Three-fourths of Florida’s population lives in the southern part, a region that receives less than half of the state’s rainfall. Like Atlanta, the demand for water is straining the supply. Lake Okeechobee’s levels have been declining precipitously. The South Florida Water Management District projects that by the end of this month the lake could drop low enough to trigger tougher watering restrictions.
So when Rep. Trudi Williams, R-Fort Myers, chairman of the House water committee, says she wants to take a look at local sources first, it’s time to start paying attention. Everyone north of Interstate 4 should be concerned about South Florida hungrily eyeing their water.
It’s not the first time the policy has been under assault. In 2003, the Florida Council of 100, a powerful business lobbying group, recommended creating a statewide water authority and allowing transfers of surface water from north to south basically gutting local sources first. Public response in the North was explosive. Then-Senate President Jim King, R-Jacksonville, said that this is as close as North vs. South you’re going to get since the Civil War.
The council backed down and the issue went dormant. But South Florida’s water demands remain, and it appears local sources first might be back on the table.
Rep. Williams told the Florida Tribune that she doesn’t think a review of the policy should touch off fears about water pipelines. Nevertheless, we expect Reps. Jimmy Patronis and Marti Coley and Sen. Don Gaetz to keep a close eye on the situation and to fight to protect the Panhandle’s water interests.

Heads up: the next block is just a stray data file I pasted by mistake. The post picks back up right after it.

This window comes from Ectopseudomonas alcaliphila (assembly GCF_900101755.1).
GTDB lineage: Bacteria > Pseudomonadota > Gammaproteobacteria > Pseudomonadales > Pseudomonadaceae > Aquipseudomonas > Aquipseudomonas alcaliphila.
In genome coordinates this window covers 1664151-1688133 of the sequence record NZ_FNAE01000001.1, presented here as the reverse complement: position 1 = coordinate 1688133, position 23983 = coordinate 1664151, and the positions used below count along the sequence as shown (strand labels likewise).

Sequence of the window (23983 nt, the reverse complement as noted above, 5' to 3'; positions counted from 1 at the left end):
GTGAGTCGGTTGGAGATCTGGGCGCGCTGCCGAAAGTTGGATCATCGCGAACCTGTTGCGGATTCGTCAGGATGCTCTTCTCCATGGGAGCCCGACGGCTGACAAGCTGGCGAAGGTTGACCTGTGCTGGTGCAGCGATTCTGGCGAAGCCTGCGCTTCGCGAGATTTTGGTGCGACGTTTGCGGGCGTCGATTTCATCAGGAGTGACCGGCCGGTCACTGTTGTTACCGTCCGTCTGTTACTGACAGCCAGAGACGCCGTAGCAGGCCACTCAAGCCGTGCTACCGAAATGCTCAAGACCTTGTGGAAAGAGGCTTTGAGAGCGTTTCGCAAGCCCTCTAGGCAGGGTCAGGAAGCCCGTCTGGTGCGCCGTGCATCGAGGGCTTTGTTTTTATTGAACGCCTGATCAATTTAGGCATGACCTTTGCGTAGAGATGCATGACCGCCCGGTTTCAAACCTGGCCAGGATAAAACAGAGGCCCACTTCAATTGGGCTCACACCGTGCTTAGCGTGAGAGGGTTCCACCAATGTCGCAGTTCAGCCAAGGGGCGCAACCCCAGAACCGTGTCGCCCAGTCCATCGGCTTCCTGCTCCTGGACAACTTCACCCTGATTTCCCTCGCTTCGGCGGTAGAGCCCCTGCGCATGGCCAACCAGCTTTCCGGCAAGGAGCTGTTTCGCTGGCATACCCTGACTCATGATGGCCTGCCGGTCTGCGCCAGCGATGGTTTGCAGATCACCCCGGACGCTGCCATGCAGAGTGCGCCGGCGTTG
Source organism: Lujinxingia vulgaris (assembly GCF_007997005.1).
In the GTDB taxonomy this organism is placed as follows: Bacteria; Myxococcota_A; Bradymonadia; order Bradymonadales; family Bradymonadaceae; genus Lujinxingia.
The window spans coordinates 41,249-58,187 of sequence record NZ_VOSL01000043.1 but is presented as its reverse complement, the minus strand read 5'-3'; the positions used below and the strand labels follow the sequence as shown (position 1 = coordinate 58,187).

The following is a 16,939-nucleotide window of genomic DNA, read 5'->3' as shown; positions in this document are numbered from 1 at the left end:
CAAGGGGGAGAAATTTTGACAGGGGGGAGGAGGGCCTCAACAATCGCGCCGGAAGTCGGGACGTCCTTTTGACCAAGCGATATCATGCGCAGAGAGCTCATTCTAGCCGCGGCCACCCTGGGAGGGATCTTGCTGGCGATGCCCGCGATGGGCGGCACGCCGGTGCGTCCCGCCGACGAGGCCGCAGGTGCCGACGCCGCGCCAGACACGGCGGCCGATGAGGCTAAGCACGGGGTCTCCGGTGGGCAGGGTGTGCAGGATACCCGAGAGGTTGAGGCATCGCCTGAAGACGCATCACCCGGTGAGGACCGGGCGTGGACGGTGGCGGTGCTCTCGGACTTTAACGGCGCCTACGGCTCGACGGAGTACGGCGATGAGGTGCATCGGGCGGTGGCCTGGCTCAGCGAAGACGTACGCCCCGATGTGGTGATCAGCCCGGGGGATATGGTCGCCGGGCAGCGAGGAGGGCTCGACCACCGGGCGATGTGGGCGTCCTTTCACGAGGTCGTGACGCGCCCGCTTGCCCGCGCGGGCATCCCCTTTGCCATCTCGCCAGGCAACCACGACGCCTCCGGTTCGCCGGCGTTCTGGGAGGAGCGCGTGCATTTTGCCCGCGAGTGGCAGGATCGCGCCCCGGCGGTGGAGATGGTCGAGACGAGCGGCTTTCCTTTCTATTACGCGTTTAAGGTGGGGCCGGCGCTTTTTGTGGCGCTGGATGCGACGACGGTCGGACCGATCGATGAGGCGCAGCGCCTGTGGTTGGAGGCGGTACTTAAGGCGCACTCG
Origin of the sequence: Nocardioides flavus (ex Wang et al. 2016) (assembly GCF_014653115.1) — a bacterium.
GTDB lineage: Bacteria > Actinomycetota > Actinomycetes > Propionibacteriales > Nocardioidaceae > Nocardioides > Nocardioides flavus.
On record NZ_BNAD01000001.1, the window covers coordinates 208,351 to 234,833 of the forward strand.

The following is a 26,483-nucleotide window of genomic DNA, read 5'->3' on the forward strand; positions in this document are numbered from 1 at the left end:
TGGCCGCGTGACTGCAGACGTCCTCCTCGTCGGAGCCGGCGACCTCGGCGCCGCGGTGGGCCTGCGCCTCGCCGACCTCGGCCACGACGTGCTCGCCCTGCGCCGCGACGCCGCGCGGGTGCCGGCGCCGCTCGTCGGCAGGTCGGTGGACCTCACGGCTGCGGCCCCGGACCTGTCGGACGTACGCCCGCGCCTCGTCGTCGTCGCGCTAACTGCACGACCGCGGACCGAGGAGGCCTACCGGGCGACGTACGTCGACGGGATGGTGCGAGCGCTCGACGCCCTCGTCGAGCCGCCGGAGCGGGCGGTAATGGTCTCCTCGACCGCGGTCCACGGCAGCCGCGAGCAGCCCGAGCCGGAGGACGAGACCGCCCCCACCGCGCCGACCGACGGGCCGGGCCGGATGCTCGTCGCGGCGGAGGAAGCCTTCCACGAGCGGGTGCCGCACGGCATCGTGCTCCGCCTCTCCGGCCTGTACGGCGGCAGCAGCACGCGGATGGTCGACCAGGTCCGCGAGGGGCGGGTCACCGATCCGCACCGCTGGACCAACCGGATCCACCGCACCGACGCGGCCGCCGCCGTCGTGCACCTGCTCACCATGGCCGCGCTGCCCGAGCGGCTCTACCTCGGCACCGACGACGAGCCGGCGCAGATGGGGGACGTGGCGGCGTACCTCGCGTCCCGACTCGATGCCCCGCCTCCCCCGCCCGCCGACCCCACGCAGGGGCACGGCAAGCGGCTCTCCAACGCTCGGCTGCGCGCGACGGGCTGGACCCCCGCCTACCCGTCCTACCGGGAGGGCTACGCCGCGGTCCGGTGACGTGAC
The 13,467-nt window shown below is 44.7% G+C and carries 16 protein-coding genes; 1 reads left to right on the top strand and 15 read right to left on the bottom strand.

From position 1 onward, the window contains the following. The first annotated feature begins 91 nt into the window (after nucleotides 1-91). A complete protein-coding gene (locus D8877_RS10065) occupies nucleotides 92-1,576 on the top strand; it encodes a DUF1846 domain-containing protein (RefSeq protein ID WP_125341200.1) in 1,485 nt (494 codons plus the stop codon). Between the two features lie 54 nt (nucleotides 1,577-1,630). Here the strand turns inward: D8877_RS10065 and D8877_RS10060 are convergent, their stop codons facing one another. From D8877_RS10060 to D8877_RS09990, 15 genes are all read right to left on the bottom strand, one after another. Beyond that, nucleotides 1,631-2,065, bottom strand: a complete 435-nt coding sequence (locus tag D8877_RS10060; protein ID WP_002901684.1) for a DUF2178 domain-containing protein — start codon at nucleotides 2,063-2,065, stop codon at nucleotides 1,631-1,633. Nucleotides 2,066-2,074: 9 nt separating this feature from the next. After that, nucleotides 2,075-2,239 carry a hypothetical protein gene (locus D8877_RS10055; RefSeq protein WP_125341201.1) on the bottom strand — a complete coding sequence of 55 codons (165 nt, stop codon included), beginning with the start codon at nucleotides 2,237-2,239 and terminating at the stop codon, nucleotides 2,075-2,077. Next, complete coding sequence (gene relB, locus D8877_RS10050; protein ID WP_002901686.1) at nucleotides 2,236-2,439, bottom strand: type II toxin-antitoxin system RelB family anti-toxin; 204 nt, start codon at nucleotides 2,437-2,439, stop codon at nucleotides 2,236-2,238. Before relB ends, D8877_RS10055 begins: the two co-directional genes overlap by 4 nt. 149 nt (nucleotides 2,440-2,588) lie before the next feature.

FELICIA KITZMILLER / News Herald Writer
SAND HILLS – Standing on the beach of a lake more than three miles in circumference and 100 feet deep that replenishes the Floridan Aquifer, surrounded by six species of endangered plants and over the sound of several species of frogs croaking in a nearby bog, Audubon of Florida executive director Eric Draper on Saturday declared the Knight property a special place.
The 55,000 acre property in the Sand Hills region is the first location to earn the Audubon of Florida’s new designation. Each week a new location will be designated a special place, Draper said.
The title holds no legal standing, but is designed to bring attention to Florida’s vast and unique land and water resources. People can nominate locations as a special place and post photos, videos and information to the Florida’s Special Places Facebook.com page, he said.
We want to get people out and active and connecting with nature, conservation campaign manager Jonathan Webber said.
In the past, conservation efforts placed emphasis on land acquisition, but as funds for land acquisition deplete, Audubon has been doing more to work with private land owners and help them plan for the future of their land, Draper said.
The Knight property is a privately held working forest with a series of streams and lakes and is home to a wide variety of plant and animal life. Large parts of the property are pristine and largely untouched by humans on a regular basis, Draper said. To make people understand the importance of protecting such a location, they first need to know it exists, he said.
We at Audubon want people to know this is what makes Florida special, he said.
Several conservationists were on hand for Draper’s announcement of the new designation during a rare tour of the property on Saturday.
“I’m so thrilled this is going to be first on Eric’s list,” field biologist Lisa Keppner said.
Keppner said she and her husband have been studying the property for two and a half years, as they were first contracted to help establish a sector plan for the area, and then to gather information on how a proposed nearby well field would affect the region.